Sunday, April 7, 2013

Massachusetts Roots

This post is a mental reminder of the great book resources I found researching the Macy family of Nantucket, Massachusetts. The Macy family had many marriages with the Coffin, Folger, Starbuck, Barnard, and Coleman families. Below is a list of books found on

The Coleman family : descendants of Thomas Coleman, of Nantucket, in line of the oldest son, 10 geneartions, 1602-1898 - 296 years
Author: Silas Bunker Coleman
Published in Detroit, Michigan, 1898

Genealogy of the Macy Family from 1635-1868
Author Silvanus Jenkins Macy
Publisher: Joel Munsell, 1868

The Coffin family : the life of Tristram Coffyn, of Nantucket, Mass., founder of the family line in America; together with reminiscences and anecdotes of some of his numerous descendants, and some historical information concerning the ancient families named Coffyn (1881)
Allen Coffin, b. 1836
Publisher: Nantucket, Hussey & Robinson, 1881

Saturday, March 23, 2013

Rootstech 2013

I loved the fact that I can watch live sessions from the Rootstech conference. I especially enjoyed Syd Lieberman's keynote. He had such a wonderful way of weaving the story about his family into an interesting story. My next favorite of the streaming sessions was Laura Prescott's Researching Ancestors Online. She introduced me to some great sites I have never considered. And of course the always funny David Pogue. Thanks all for such a great show.

Here are some great links - One stop shop for searching and locating historical archives. - I think I can seen this one before but I think I need to use it more often. - Great government website for finding long lost places. - This looks great. I will definitely be checking this one out. - A fantastic map collection. I checked this one out and will be going back often.

EIU's Digital collections - I already knew that Eastern Illinois University held many collections but I didn't realize how many of the collections are online. Thanks so much Laura Prescott for the great tip! - Another great link thanks to Laura Prescott.

Tuesday, April 3, 2012

My Most Difficult Wall: Part 2

So in the previous post I layed out what little information I had to start with with Joseph Hobby who married Aretta Burr. Whenever I would get frustrated with not being able to break down this brick wall I would give up for the time being and go work on another family line to work on for awhile. One day I decided to work at the brick wall from a different angle. I knew most likely Joesph was born in Connecticut and I went on the assumption he most likely was around the same age as Aretta. I reviewed the entries on Find-A-Grave for Ohio and someone had posted an entry in the Ninevah Cemetery  in Greenwich, Huron County for a Joesph Hobby and they even posted a picture of the gravestone. This entry seems to fit my Joseph but the gravestone is hard to read. It appears to say the following:

Joseph Hobby
Mar 27 1850
35 Years

So if I am correct, this is likely to be my Joseph who married Aretta. This does fit with my previous theories but it still isn't solid evidence. I still didn't have any further information about Joseph's parents so I decided one day that I was going to start with the records that came from Connecticut.  I started with the The Barbour Collection of Connecticut Town Vital Records. Vol. 1-55  that was edited by Lorraine Cook White and available on Ancestry. Unfortunately, this collection just made me more frustrated because the records were not detailed and covered several years of birth, death, and marriage records. So I gave up for a time and worked on other lines. Google searches with the Hobby name are quite unfruitful as it is a common word but I decided to filter down to just Google books. I got lots of hits for Captain Joseph Hobby and Captain Thomas Hobby. Most of the references were with regards to military service in the revolutionary war and these men would be unlikely candidates for Joseph's father but could possibly be his grandfather. I realized it is was time to brush up on my history so I did. One historical event that was of particular interest was the Tryon's raid on the colonies of Connecticut in 1779. Most of the towns on the Connecticut coast were burned during the raid. After the war people in this area received a war bounty of land from the Connecticut Reserve which consisted of land that is now modern Ohio. This was a huge clue for me and made me realize why the migration of family took place. I am getting closer to solving this brick wall but not there yet! If one thing I have learned it that you must look at everything and leave no stone unturned. Still more to come. Stay tuned.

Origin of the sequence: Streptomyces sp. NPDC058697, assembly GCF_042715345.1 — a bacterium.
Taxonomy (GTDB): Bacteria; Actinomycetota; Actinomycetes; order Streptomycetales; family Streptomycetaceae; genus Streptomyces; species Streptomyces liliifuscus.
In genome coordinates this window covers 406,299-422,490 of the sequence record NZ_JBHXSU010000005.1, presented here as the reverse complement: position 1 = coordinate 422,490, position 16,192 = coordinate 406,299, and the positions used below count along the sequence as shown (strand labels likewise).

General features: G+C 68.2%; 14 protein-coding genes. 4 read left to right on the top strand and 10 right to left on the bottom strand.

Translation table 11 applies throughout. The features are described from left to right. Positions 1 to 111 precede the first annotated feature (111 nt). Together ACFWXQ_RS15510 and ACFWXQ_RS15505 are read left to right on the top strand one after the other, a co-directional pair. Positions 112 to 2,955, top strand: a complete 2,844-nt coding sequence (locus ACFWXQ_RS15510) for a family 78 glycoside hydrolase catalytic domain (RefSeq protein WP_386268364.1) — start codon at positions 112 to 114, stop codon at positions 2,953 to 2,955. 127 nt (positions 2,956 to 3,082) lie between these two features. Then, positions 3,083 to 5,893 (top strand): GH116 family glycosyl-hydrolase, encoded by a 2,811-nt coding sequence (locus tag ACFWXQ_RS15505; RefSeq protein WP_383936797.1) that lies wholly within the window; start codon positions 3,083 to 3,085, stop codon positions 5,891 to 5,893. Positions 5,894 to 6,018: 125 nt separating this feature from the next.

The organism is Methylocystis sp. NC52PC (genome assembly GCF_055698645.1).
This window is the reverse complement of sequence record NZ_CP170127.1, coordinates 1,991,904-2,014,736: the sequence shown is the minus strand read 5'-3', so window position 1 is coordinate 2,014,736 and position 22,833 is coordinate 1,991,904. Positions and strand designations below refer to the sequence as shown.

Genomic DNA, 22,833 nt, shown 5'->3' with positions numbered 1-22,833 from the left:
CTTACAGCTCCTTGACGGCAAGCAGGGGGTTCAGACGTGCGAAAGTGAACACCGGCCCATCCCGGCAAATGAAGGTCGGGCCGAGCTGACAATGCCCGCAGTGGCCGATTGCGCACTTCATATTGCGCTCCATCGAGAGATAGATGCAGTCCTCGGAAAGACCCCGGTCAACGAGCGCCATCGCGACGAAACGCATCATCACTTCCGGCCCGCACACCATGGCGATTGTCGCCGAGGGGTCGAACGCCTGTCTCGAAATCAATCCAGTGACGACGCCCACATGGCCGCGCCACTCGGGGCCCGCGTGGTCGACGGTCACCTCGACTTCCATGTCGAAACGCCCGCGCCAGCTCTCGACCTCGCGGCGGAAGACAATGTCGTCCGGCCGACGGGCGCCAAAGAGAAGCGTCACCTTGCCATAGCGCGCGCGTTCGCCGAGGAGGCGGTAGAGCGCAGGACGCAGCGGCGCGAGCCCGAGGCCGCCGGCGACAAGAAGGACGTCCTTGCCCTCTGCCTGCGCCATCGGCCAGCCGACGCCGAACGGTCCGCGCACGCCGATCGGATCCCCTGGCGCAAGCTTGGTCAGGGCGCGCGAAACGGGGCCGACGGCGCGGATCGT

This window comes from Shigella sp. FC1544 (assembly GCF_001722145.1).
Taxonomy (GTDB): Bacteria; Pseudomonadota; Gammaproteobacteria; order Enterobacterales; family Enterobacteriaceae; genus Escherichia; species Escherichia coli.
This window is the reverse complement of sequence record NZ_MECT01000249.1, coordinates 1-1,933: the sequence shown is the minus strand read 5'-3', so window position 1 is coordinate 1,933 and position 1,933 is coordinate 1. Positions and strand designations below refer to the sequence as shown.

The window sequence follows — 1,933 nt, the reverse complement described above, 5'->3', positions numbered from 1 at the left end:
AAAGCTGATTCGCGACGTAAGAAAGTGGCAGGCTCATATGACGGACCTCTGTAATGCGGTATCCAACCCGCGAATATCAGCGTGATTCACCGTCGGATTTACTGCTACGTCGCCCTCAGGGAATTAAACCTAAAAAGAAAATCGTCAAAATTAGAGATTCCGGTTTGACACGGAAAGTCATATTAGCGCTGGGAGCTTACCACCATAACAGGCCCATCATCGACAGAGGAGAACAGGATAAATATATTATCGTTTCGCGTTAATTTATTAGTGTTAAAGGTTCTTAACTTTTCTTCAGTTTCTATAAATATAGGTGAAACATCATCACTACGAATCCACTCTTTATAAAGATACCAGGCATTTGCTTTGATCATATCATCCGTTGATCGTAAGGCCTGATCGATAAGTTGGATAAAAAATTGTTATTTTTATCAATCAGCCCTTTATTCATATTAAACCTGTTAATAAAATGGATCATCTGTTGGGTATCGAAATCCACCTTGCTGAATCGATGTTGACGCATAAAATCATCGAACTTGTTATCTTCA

Thursday, February 9, 2012

Thankful Thursday

I think I have to thank my grandmother, Edna Klarman DeKay, for giving me the genealogy bug. She contacted several close relatives and distant cousins for information on the family. She spent several years compiling family stories and other interesting tidbits about the Klarman family. I do miss her so much now!

Edna May Klarman abt 1929